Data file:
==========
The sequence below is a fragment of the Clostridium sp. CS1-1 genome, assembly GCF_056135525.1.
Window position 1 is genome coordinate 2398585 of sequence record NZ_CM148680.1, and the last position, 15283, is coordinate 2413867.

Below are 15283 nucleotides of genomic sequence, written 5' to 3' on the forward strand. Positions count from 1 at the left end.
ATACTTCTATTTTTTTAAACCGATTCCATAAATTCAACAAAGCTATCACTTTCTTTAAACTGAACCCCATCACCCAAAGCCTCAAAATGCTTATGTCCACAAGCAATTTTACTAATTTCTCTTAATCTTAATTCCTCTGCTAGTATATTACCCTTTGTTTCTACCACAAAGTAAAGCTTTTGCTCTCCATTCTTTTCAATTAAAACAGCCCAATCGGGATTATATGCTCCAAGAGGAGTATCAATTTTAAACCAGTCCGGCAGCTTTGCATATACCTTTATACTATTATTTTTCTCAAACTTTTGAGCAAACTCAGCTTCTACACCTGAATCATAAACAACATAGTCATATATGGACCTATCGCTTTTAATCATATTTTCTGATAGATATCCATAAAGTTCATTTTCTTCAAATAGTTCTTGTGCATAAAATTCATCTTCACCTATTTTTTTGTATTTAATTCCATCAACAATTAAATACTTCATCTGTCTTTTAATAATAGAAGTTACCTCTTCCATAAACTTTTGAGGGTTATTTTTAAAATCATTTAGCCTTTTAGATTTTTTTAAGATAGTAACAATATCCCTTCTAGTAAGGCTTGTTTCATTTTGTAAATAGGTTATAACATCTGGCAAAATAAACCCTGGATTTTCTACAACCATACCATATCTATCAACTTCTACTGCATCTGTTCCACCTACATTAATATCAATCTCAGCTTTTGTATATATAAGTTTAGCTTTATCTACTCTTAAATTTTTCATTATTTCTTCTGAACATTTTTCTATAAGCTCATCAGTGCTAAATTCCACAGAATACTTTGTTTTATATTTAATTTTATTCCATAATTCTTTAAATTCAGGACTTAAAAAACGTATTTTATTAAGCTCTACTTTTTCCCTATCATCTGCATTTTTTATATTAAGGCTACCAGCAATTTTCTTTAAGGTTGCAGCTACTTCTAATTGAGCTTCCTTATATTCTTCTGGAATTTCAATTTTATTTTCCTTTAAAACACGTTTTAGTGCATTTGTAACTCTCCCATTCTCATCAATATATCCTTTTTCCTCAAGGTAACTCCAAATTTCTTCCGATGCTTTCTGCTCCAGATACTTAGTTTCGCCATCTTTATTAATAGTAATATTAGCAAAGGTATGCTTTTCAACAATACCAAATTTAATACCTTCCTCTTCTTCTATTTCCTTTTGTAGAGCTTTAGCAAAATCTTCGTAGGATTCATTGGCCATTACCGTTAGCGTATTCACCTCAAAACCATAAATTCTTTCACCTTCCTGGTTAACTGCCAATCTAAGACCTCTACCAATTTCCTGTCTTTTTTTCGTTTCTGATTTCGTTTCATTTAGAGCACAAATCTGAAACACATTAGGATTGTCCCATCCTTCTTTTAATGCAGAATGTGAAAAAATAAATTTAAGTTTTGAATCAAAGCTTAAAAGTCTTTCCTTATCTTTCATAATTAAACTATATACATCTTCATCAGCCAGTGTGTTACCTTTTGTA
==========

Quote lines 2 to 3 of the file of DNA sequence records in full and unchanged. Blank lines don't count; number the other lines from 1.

Window position 1 is genome coordinate 2398585 of sequence record NZ_CM148680.1, and the last position, 15283, is coordinate 2413867.

Below are 15283 nucleotides of genomic sequence, written 5' to 3' on the forward strand. Positions count from 1 at the left end.